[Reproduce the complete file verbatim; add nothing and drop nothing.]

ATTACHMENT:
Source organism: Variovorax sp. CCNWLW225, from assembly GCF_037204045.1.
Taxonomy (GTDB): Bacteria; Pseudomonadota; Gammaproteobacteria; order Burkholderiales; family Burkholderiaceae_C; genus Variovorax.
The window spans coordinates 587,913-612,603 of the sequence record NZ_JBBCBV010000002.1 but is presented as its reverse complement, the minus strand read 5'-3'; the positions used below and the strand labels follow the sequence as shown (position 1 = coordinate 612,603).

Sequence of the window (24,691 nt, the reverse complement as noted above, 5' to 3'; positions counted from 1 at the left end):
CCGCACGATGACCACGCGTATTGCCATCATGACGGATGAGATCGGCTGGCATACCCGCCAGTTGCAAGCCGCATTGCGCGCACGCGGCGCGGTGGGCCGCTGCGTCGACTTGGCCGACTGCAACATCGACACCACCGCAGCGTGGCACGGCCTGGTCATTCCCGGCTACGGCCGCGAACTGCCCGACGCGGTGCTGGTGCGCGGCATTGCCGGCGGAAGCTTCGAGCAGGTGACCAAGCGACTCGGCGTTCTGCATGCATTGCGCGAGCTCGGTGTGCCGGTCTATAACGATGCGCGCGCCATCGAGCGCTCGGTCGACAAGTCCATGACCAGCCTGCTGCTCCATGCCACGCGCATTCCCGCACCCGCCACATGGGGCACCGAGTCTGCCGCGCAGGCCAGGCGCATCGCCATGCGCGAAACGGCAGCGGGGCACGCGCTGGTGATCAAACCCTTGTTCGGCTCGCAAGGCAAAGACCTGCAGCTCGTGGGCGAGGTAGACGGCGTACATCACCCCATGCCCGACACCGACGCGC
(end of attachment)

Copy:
Source organism: Variovorax sp. CCNWLW225, from assembly GCF_037204045.1.
Taxonomy (GTDB): Bacteria; Pseudomonadota; Gammaproteobacteria; order Burkholderiales; family Burkholderiaceae_C; genus Variovorax.
The window spans coordinates 587,913-612,603 of the sequence record NZ_JBBCBV010000002.1 but is presented as its reverse complement, the minus strand read 5'-3'; the positions used below and the strand labels follow the sequence as shown (position 1 = coordinate 612,603).

Sequence of the window (24,691 nt, the reverse complement as noted above, 5' to 3'; positions counted from 1 at the left end):
CCGCACGATGACCACGCGTATTGCCATCATGACGGATGAGATCGGCTGGCATACCCGCCAGTTGCAAGCCGCATTGCGCGCACGCGGCGCGGTGGGCCGCTGCGTCGACTTGGCCGACTGCAACATCGACACCACCGCAGCGTGGCACGGCCTGGTCATTCCCGGCTACGGCCGCGAACTGCCCGACGCGGTGCTGGTGCGCGGCATTGCCGGCGGAAGCTTCGAGCAGGTGACCAAGCGACTCGGCGTTCTGCATGCATTGCGCGAGCTCGGTGTGCCGGTCTATAACGATGCGCGCGCCATCGAGCGCTCGGTCGACAAGTCCATGACCAGCCTGCTGCTCCATGCCACGCGCATTCCCGCACCCGCCACATGGGGCACCGAGTCTGCCGCGCAGGCCAGGCGCATCGCCATGCGCGAAACGGCAGCGGGGCACGCGCTGGTGATCAAACCCTTGTTCGGCTCGCAAGGCAAAGACCTGCAGCTCGTGGGCGAGGTAGACGGCGTACATCACCCCATGCCCGACACCGACGCGC